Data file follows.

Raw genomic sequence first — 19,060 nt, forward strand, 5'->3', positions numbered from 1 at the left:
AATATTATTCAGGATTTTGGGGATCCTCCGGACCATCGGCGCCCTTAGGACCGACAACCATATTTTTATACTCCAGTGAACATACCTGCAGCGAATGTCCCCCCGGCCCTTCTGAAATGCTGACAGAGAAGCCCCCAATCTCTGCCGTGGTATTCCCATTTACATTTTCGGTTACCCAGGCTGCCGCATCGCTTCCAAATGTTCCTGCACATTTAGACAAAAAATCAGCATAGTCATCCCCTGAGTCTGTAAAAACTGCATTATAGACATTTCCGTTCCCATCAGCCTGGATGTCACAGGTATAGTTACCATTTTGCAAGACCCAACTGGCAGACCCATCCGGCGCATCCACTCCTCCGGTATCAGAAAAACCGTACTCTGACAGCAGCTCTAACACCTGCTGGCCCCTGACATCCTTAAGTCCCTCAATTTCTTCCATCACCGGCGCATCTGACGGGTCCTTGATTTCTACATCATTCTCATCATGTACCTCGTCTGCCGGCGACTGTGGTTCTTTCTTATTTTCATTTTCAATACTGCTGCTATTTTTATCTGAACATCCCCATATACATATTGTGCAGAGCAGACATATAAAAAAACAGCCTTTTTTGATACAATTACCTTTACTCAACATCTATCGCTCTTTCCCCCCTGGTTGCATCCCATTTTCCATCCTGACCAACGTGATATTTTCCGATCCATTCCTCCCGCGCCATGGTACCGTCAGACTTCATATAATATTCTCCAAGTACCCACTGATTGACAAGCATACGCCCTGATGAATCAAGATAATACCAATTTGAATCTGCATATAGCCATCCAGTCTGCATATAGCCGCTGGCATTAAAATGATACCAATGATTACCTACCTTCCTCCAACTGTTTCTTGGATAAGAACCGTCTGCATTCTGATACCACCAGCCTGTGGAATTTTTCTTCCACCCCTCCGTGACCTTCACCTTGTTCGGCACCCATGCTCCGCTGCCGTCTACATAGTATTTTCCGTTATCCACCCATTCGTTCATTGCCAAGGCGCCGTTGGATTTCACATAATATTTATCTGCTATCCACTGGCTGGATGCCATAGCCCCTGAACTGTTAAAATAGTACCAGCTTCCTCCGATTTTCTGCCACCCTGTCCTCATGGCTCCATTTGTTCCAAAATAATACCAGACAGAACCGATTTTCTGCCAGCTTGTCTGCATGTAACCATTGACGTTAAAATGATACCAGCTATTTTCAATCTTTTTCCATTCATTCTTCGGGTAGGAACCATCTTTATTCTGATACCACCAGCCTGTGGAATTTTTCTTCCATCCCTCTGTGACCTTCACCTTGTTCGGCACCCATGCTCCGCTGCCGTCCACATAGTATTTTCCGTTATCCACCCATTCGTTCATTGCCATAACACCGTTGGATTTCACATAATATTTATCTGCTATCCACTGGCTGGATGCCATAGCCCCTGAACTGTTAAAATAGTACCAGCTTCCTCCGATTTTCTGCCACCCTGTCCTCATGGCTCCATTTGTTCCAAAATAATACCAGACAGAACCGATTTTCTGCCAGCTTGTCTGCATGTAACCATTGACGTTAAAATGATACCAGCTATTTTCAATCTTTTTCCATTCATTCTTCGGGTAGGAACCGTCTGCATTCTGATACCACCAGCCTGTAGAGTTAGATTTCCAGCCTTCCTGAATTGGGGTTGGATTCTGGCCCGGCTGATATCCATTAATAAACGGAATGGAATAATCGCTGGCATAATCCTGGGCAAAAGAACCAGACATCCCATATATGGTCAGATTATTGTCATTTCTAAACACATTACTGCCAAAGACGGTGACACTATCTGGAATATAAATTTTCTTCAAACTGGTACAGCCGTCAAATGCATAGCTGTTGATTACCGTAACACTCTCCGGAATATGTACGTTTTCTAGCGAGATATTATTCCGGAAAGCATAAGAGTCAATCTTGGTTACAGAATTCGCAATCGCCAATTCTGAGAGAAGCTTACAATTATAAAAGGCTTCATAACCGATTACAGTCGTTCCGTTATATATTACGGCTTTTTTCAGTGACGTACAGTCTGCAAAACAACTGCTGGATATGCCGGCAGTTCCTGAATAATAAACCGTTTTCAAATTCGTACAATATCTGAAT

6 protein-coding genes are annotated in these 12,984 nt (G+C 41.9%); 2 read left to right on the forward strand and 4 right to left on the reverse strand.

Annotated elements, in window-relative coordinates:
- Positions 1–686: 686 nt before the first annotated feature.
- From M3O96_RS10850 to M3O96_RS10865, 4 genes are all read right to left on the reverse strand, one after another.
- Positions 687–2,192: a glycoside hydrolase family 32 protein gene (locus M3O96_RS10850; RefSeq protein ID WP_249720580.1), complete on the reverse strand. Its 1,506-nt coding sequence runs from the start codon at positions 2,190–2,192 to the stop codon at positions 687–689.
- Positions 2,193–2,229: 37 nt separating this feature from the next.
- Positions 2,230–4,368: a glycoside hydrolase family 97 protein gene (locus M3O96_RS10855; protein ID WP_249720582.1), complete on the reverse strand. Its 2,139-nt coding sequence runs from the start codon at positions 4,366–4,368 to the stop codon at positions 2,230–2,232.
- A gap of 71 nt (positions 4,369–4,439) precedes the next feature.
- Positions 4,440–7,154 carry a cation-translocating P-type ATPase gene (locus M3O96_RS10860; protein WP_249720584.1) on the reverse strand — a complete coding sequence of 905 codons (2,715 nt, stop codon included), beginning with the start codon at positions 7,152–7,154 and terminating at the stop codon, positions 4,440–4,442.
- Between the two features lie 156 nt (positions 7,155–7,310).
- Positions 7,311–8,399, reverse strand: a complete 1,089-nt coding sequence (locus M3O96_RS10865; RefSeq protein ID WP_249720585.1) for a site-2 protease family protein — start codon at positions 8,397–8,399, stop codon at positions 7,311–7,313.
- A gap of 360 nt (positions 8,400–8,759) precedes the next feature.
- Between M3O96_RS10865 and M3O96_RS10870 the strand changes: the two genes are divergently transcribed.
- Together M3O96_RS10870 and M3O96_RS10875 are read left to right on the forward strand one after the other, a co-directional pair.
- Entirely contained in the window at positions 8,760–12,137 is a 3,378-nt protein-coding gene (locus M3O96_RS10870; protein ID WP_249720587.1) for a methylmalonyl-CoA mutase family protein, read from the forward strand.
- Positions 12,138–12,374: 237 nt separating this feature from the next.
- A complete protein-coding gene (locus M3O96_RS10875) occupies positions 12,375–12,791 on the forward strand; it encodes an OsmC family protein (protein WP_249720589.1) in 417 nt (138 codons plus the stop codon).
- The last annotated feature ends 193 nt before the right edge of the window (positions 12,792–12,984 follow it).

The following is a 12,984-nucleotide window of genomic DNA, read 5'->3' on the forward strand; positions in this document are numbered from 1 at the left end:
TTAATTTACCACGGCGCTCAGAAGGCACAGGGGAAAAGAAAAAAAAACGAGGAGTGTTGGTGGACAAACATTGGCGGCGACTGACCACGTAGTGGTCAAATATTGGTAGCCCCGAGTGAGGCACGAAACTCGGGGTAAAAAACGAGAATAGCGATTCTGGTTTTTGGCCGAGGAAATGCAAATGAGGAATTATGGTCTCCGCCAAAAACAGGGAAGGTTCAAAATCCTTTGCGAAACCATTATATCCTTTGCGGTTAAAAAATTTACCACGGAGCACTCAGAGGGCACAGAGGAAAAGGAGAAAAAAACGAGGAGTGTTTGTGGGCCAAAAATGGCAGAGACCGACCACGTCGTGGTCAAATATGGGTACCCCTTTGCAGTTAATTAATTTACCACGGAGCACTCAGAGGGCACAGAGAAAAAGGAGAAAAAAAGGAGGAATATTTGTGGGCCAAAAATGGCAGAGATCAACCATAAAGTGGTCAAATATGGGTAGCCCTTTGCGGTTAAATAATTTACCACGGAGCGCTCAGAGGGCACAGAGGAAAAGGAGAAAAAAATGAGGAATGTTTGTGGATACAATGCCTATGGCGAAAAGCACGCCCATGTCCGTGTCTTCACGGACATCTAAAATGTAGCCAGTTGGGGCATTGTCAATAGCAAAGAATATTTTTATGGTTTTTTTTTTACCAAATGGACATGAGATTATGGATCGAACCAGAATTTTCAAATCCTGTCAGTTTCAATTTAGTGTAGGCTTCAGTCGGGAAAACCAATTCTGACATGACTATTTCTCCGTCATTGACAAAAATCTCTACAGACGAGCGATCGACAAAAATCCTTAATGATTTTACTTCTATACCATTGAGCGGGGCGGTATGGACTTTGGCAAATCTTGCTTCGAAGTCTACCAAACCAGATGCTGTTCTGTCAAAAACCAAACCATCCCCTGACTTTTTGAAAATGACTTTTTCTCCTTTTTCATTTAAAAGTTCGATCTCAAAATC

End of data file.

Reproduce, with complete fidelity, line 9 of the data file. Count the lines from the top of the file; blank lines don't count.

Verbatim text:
- Positions 2,230–4,368: a glycoside hydrolase family 97 protein gene (locus M3O96_RS10855; protein ID WP_249720582.1), complete on the reverse strand. Its 2,139-nt coding sequence runs from the start codon at positions 4,366–4,368 to the stop codon at positions 2,230–2,232.